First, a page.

Poor Relief Records in Scotland

A page from a Scottish poor relief record

As part of my series about researching family history, I last wrote about Irregular Marriages in Scotland.  This month, I am writing about poor relief in Scotland.  If your ancestor was a pauper, then it is likely that they received poor relief and their information will be in a record.

What is poor relief?

Poor relief was a way to provide support to people who were not beggars or vagabonds and who needed help in some form due to no fault of their own.  This could include money, food, clothing, coal, education for a child, habitation or medical help.

What defined a poor person in Scotland?

Until 1845, the poor were the joint financial responsibility of the church and the heritors (landowners).  In Scotland, there were two different types of poor people:

  1. the deserving poor – they were the elderly, sick or orphaned who were incapable of supporting themselves.  Also included in this category were poor people who were in distress as a result of a disaster, such as an accident or crop failure.
  2. the underserving poor – they were the idle vagrants and beggars who were able bodied and capable of looking after themselves.

About poor relief records in Scotland

Before 1845, some parishes kept poor roll books which would be an asset to any researcher.  Otherwise, recording the financial support for the poor are often found in the kirk session or heritors’ minutes, or in the parish’s cash books.  This can be a challenging task of looking through minute books to locate evidence but very worthwhile if you can identify your ancestor.  Here is a page from the Latheron parish kirk session minutes identifying individuals for poor relief in 1841 .

Names of individuals who received poor relief in 1841
Names of individuals who received poor relief from the parish of Latheron in 1841 (c) ScotlandsPeople Latheron kirk session minutes CH2/530/6/6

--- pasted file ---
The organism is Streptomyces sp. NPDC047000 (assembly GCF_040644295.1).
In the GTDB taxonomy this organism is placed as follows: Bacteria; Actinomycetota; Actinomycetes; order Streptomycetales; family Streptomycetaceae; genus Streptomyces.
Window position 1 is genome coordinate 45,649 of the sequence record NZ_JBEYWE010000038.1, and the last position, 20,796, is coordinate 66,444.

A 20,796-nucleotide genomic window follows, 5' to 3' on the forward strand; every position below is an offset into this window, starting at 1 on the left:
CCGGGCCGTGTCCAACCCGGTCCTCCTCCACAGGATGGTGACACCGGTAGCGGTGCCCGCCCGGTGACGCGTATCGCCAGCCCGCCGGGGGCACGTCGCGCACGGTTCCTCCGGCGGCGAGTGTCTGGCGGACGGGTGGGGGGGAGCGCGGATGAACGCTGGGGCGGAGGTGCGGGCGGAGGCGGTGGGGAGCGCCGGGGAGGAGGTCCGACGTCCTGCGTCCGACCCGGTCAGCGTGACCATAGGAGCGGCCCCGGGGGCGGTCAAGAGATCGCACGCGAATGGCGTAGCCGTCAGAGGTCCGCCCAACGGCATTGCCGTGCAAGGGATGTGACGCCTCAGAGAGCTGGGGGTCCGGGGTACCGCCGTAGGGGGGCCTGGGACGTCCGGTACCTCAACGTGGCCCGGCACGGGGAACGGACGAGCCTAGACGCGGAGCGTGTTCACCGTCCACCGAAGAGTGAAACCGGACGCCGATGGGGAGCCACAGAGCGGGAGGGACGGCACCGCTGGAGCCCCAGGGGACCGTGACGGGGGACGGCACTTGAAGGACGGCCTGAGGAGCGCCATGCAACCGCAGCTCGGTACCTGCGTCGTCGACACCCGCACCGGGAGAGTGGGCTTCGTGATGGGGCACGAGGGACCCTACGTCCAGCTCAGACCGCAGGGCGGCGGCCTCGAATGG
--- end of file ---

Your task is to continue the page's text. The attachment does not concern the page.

After 1845, there were clear guidelines towards the welfare of the poor who could apply for voluntary relief either on a permanent or temporary basis.  Only the deserving poor could apply and the not the able-bodied people.  Every Inspector of the Poor had to keep a roll or record of poor people.  The poor records have an enormous impact to anyone interested in family or local history.  They can help build a detailed picture of an individual or social situation highlighting how people lived under poor conditions.

A poor relief record about a family who received financial support in 1876
In this example, Alison Davison, nee Daniel, was seeking relief for herself and 4 children because her husband was in prison for illegal fishing and assault. Her financial support stopped when her husband was released and working. (Borders Poor Law Records LIB 0542)

There is a lot information that you can find in these records.  For example:

  • names of family members
  • ages
  • occupations
  • residences
  • place of birth
  • circumstances

and a lot more making family history research come to life.  Consequently, poor relief records give a better understanding of how your ancestors lived.

Where to find poor relief records?